Louise Mugongo, originally from the Democratic Republic of Congo, is a former Legal Aid client. DR Congo, which has seen decades of violent conflict between various factions, has been called the center of “Africa’s world war.” The fighting caused Ms. Mugongo and her husband Pfukama Sebazungu to flee to the refugee camps of Zambia. Ms. Mugongo worked as a nurse in the camp’s HIV clinic. Mr. Sebazungu tried to find work as an aviation engineer, but faced continual harassment from employers and colleagues because of his Congolese background. The couple’s best option for a stable life was to emigrate to the United States as refugees.
Meanwhile, Tom Mrosko, Director of Cleveland’s Catholic Charities Office of Migration and Refugee Services, had traveled to Zambia to conduct research. Catholic Charities partners frequently with Legal Aid to provide access to justice for immigrants – especially refugees. By chance, he was working in the same room of the same clinic where Ms. Mugongo screened patients for HIV. After a few days working side-by-side, Mr. Mrosko learned Ms. Mugongo’s story. He told her he was unable to get her to the United States, but if she ever immigrated, she was welcome to settle in Cleveland.
In 2006, Ms. Mugongo and Mr. Sebazungu were finally granted refugee status by the U.S. government. They were offered a choice between Las Vegas and Cleveland. The couple didn’t know anyone in Las Vegas. They knew Mr. Mrosko in Cleveland. Working under the auspices of United States Conference of Catholic Bishops, Catholic Charities annually helps 300 refugees find housing, clothing, furniture and employment. Mr. Mrosko says, “They are forced from their homes, they are resettled, and that’s where the U.S. steps in. This is the last step on their journey.” Catholic Charities also helped the couple connect with Legal Aid, for help with adjustment-of-status. Legal Aid’s Volunteer Lawyers Program hosted a clinic at which Ms. Mugongo and Mr. Sebazungu received help from the C. Lyonel Jones Pro Bono Immigration Committee.
Now the couple has a two-year old daughter, Jane, and recently naturalized to become full-fledged U.S. Citizens. In 2010, Ms. Mugongo graduated cum laude with a nursing degree from Cleveland State University. Ms. Mugongo reflects on the past several years and says simply, “This has been a big blessing.”
Do you or someone you know speak a language other than English (including American Sign Language)? Do you or they have trouble understanding and speaking English? If you answered yes to these questions, you have a right to an interpreter if you have to go to court. Persons with limited English skills should tell court staff right away that they need an interpreter. Once the court knows an interpreter is needed, then the court must provide one.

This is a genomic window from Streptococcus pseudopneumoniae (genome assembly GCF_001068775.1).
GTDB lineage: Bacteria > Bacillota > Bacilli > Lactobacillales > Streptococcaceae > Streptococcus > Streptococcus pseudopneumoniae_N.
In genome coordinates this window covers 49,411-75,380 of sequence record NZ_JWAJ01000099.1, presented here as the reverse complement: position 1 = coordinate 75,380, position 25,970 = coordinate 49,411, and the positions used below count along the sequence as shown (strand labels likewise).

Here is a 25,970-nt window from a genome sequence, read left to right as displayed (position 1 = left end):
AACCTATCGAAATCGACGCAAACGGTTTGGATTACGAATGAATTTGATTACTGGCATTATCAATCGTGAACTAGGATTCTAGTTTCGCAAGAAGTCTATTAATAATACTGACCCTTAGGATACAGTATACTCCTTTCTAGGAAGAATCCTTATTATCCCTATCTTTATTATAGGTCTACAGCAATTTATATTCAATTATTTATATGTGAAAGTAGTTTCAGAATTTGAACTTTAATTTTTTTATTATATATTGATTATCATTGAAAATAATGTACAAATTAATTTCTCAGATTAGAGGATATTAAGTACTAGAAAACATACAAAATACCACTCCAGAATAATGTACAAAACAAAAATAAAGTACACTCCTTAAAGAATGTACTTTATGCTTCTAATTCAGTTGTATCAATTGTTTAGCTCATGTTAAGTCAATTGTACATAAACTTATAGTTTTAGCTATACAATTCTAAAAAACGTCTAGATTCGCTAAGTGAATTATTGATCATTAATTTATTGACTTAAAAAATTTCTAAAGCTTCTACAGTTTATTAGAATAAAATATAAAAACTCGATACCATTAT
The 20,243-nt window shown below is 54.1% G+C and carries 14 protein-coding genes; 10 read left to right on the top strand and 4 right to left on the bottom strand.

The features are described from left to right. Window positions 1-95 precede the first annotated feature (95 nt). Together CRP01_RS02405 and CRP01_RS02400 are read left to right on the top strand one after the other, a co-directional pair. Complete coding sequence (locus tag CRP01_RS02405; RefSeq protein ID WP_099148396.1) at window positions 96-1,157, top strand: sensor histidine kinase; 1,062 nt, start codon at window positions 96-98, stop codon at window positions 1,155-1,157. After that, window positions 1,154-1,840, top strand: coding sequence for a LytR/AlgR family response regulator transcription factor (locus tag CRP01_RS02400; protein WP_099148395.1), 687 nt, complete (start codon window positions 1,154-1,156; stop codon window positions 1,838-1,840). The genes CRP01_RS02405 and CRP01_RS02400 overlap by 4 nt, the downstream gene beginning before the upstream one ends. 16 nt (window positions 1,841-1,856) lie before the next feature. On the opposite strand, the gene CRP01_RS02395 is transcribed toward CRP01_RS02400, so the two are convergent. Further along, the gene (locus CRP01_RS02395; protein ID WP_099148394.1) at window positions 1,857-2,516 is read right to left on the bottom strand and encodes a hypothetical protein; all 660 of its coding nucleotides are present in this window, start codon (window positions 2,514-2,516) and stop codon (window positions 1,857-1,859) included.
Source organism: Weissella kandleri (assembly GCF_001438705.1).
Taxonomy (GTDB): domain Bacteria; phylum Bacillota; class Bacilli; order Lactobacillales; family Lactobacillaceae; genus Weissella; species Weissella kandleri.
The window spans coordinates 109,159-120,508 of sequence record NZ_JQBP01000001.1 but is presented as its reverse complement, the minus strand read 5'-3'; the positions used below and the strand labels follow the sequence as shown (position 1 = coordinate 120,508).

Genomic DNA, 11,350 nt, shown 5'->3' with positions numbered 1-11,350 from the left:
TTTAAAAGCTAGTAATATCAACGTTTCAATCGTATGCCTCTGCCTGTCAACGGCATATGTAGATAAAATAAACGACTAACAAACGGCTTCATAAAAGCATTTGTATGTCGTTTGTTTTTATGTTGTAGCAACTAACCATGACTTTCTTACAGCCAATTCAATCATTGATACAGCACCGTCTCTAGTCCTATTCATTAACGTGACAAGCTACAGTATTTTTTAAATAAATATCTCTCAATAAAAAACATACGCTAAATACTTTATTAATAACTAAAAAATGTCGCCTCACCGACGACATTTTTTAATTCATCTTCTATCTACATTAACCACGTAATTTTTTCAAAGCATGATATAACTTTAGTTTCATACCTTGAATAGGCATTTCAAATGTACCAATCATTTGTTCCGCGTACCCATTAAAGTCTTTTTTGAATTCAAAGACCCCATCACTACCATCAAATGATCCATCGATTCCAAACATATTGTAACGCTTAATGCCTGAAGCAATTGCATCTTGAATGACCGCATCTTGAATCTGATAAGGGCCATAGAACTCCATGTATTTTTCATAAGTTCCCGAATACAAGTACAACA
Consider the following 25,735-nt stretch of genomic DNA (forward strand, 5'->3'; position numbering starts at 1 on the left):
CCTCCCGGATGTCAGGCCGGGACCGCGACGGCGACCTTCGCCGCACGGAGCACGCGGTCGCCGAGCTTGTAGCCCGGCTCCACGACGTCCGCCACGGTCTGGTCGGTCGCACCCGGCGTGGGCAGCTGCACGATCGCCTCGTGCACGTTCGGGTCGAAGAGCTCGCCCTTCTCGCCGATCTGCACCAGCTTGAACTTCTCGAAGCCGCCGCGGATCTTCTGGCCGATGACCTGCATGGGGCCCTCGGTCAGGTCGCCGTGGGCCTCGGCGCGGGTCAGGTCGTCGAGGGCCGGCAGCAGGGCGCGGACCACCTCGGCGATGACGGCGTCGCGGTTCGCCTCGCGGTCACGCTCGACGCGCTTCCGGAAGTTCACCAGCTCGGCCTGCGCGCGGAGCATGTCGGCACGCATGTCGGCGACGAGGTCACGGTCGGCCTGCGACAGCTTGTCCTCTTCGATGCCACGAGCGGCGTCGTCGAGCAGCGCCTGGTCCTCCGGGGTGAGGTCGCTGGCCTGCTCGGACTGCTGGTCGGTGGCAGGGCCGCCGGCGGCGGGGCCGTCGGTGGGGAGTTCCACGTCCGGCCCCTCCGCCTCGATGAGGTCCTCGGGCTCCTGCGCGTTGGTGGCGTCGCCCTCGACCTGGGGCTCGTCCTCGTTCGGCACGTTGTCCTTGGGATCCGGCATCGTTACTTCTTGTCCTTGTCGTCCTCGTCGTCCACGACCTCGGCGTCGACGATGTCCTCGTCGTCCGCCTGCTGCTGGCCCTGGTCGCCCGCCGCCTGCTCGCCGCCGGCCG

On January 1, 2013, the Ohio Supreme Court began following Rule 88. With this rule, the court must provide certified interpreters who know how to interpret in civil and criminal court for non-English speakers. Not all bilingual persons are qualified to interpret in court; special skills are needed.
Other agencies that get federal funding must provide interpreters according to the law. Some of them are:
- Legal aid, public defender, prosecutor and law enforcement;
- Public and charter schools;
- Public housing authorities;
- Federal agencies such as SSA, VA, and IRS;
- State agencies such as Department of Job and Family Services, Child Support Enforcement Agency, and Bureau of Motor Vehicles.
If you ask for an interpreter in court or at these agencies and you do not get one, you should ask to speak with a supervisor or ask where you can file a complaint. If an interpreter is still not provided, you may file a complaint with the U.S. Department of Justice (DOJ) by sending a letter or using the DOJ’s complaint form. In the letter or on the complaint form explain when and how they did not speak to you in your language or provide you an interpreter. Make a copy of the complaint or letter for your records. Send the complaint or letter to:
Federal Coordination and Compliance Section – NWB
Civil Rights Division
U.S. Department of Justice
950 Pennsylvania Avenue, N.W.
Washington, D.C. 20530
You may also contact the US Department of Justice at:
(888) 848-5306 – English and Spanish (ingles y español)
(202) 307-2222 (voice)
(202) 307-2678 (TDD)
This article was written by Legal Aid volunteer attorney John Kirn and appeared in The Alert: Volume 29, Issue 1. Click here to read the full issue.